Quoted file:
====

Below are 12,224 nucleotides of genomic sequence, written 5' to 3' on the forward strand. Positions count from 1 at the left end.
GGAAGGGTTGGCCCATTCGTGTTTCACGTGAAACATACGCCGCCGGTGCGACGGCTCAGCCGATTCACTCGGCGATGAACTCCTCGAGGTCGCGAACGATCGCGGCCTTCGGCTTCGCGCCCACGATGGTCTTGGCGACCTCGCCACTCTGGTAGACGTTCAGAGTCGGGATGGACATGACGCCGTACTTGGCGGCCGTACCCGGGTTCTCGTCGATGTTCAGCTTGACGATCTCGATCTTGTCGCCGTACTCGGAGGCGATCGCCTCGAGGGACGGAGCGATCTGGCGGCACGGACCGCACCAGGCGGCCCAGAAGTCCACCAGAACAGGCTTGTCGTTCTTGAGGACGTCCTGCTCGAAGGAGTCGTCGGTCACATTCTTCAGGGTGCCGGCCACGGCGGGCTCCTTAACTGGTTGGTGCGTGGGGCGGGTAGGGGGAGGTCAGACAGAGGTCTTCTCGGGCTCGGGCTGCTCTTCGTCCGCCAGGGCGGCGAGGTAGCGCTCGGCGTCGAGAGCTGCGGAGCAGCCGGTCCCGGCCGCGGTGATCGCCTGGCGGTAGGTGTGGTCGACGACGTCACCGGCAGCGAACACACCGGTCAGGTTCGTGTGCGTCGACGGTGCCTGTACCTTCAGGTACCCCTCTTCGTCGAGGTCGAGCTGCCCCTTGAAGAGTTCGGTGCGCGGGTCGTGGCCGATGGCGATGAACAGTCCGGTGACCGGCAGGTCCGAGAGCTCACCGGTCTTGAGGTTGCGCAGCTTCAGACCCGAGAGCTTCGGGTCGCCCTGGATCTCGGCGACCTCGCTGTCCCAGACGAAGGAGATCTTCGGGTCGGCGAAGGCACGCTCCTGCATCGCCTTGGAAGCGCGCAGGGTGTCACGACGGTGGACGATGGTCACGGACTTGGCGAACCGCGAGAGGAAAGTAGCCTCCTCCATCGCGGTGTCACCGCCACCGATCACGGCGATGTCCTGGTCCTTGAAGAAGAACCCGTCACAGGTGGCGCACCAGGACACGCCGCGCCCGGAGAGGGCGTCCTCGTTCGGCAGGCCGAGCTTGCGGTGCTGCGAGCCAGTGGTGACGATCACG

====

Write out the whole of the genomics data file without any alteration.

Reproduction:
Below are 12,224 nucleotides of genomic sequence, written 5' to 3' on the forward strand. Positions count from 1 at the left end.
GGAAGGGTTGGCCCATTCGTGTTTCACGTGAAACATACGCCGCCGGTGCGACGGCTCAGCCGATTCACTCGGCGATGAACTCCTCGAGGTCGCGAACGATCGCGGCCTTCGGCTTCGCGCCCACGATGGTCTTGGCGACCTCGCCACTCTGGTAGACGTTCAGAGTCGGGATGGACATGACGCCGTACTTGGCGGCCGTACCCGGGTTCTCGTCGATGTTCAGCTTGACGATCTCGATCTTGTCGCCGTACTCGGAGGCGATCGCCTCGAGGGACGGAGCGATCTGGCGGCACGGACCGCACCAGGCGGCCCAGAAGTCCACCAGAACAGGCTTGTCGTTCTTGAGGACGTCCTGCTCGAAGGAGTCGTCGGTCACATTCTTCAGGGTGCCGGCCACGGCGGGCTCCTTAACTGGTTGGTGCGTGGGGCGGGTAGGGGGAGGTCAGACAGAGGTCTTCTCGGGCTCGGGCTGCTCTTCGTCCGCCAGGGCGGCGAGGTAGCGCTCGGCGTCGAGAGCTGCGGAGCAGCCGGTCCCGGCCGCGGTGATCGCCTGGCGGTAGGTGTGGTCGACGACGTCACCGGCAGCGAACACACCGGTCAGGTTCGTGTGCGTCGACGGTGCCTGTACCTTCAGGTACCCCTCTTCGTCGAGGTCGAGCTGCCCCTTGAAGAGTTCGGTGCGCGGGTCGTGGCCGATGGCGATGAACAGTCCGGTGACCGGCAGGTCCGAGAGCTCACCGGTCTTGAGGTTGCGCAGCTTCAGACCCGAGAGCTTCGGGTCGCCCTGGATCTCGGCGACCTCGCTGTCCCAGACGAAGGAGATCTTCGGGTCGGCGAAGGCACGCTCCTGCATCGCCTTGGAAGCGCGCAGGGTGTCACGACGGTGGACGATGGTCACGGACTTGGCGAACCGCGAGAGGAAAGTAGCCTCCTCCATCGCGGTGTCACCGCCACCGATCACGGCGATGTCCTGGTCCTTGAAGAAGAACCCGTCACAGGTGGCGCACCAGGACACGCCGCGCCCGGAGAGGGCGTCCTCGTTCGGCAGGCCGAGCTTGCGGTGCTGCGAGCCAGTGGTGACGATCACG